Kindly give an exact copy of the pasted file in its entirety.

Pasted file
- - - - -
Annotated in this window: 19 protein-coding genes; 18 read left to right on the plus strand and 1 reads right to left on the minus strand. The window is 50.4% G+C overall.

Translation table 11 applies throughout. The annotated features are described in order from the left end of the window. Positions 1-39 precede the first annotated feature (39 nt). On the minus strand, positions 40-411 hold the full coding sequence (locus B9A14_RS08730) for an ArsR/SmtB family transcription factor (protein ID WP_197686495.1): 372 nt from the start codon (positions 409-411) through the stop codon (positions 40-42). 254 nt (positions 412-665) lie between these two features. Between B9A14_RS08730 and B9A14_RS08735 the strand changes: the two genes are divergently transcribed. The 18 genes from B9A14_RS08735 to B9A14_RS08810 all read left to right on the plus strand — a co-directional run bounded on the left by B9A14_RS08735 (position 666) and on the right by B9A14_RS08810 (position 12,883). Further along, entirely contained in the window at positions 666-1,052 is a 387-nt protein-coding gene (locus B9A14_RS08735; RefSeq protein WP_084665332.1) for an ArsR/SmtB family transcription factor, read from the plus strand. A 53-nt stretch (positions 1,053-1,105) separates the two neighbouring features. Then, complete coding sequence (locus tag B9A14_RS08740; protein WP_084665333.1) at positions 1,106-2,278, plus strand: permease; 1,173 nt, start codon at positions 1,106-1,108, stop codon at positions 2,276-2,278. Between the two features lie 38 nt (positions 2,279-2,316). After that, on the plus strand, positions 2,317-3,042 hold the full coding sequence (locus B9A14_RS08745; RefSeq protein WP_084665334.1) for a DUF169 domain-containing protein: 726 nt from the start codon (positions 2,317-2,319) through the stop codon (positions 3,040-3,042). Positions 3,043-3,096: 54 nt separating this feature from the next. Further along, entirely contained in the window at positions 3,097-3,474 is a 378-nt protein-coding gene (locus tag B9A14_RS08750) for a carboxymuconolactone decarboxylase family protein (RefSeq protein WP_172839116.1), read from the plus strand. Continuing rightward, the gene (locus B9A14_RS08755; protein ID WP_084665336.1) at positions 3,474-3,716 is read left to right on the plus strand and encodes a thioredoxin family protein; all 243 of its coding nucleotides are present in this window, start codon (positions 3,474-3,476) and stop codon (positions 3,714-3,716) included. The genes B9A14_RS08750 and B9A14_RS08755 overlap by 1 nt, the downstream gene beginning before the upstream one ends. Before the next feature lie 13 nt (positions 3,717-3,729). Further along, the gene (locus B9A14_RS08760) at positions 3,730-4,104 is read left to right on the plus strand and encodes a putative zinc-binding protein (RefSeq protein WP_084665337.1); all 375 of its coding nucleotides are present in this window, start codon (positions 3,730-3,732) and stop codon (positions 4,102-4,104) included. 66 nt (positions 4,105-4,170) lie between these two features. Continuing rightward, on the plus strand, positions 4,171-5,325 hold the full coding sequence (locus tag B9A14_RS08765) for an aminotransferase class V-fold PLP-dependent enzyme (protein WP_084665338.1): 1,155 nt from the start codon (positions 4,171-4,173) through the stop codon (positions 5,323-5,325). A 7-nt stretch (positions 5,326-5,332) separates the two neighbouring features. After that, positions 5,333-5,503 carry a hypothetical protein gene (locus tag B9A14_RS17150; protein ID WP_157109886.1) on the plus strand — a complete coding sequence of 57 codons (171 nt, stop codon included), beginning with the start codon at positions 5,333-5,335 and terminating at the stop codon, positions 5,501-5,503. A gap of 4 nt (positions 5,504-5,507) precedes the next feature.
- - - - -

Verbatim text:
Annotated in this window: 19 protein-coding genes; 18 read left to right on the plus strand and 1 reads right to left on the minus strand. The window is 50.4% G+C overall.

Translation table 11 applies throughout. The annotated features are described in order from the left end of the window. Positions 1-39 precede the first annotated feature (39 nt). On the minus strand, positions 40-411 hold the full coding sequence (locus B9A14_RS08730) for an ArsR/SmtB family transcription factor (protein ID WP_197686495.1): 372 nt from the start codon (positions 409-411) through the stop codon (positions 40-42). 254 nt (positions 412-665) lie between these two features. Between B9A14_RS08730 and B9A14_RS08735 the strand changes: the two genes are divergently transcribed. The 18 genes from B9A14_RS08735 to B9A14_RS08810 all read left to right on the plus strand — a co-directional run bounded on the left by B9A14_RS08735 (position 666) and on the right by B9A14_RS08810 (position 12,883). Further along, entirely contained in the window at positions 666-1,052 is a 387-nt protein-coding gene (locus B9A14_RS08735; RefSeq protein WP_084665332.1) for an ArsR/SmtB family transcription factor, read from the plus strand. A 53-nt stretch (positions 1,053-1,105) separates the two neighbouring features. Then, complete coding sequence (locus tag B9A14_RS08740; protein WP_084665333.1) at positions 1,106-2,278, plus strand: permease; 1,173 nt, start codon at positions 1,106-1,108, stop codon at positions 2,276-2,278. Between the two features lie 38 nt (positions 2,279-2,316). After that, on the plus strand, positions 2,317-3,042 hold the full coding sequence (locus B9A14_RS08745; RefSeq protein WP_084665334.1) for a DUF169 domain-containing protein: 726 nt from the start codon (positions 2,317-2,319) through the stop codon (positions 3,040-3,042). Positions 3,043-3,096: 54 nt separating this feature from the next. Further along, entirely contained in the window at positions 3,097-3,474 is a 378-nt protein-coding gene (locus tag B9A14_RS08750) for a carboxymuconolactone decarboxylase family protein (RefSeq protein WP_172839116.1), read from the plus strand. Continuing rightward, the gene (locus B9A14_RS08755; protein ID WP_084665336.1) at positions 3,474-3,716 is read left to right on the plus strand and encodes a thioredoxin family protein; all 243 of its coding nucleotides are present in this window, start codon (positions 3,474-3,476) and stop codon (positions 3,714-3,716) included. The genes B9A14_RS08750 and B9A14_RS08755 overlap by 1 nt, the downstream gene beginning before the upstream one ends. Before the next feature lie 13 nt (positions 3,717-3,729). Further along, the gene (locus B9A14_RS08760) at positions 3,730-4,104 is read left to right on the plus strand and encodes a putative zinc-binding protein (RefSeq protein WP_084665337.1); all 375 of its coding nucleotides are present in this window, start codon (positions 3,730-3,732) and stop codon (positions 4,102-4,104) included. 66 nt (positions 4,105-4,170) lie between these two features. Continuing rightward, on the plus strand, positions 4,171-5,325 hold the full coding sequence (locus tag B9A14_RS08765) for an aminotransferase class V-fold PLP-dependent enzyme (protein WP_084665338.1): 1,155 nt from the start codon (positions 4,171-4,173) through the stop codon (positions 5,323-5,325). A 7-nt stretch (positions 5,326-5,332) separates the two neighbouring features. After that, positions 5,333-5,503 carry a hypothetical protein gene (locus tag B9A14_RS17150; protein ID WP_157109886.1) on the plus strand — a complete coding sequence of 57 codons (171 nt, stop codon included), beginning with the start codon at positions 5,333-5,335 and terminating at the stop codon, positions 5,501-5,503. A gap of 4 nt (positions 5,504-5,507) precedes the next feature.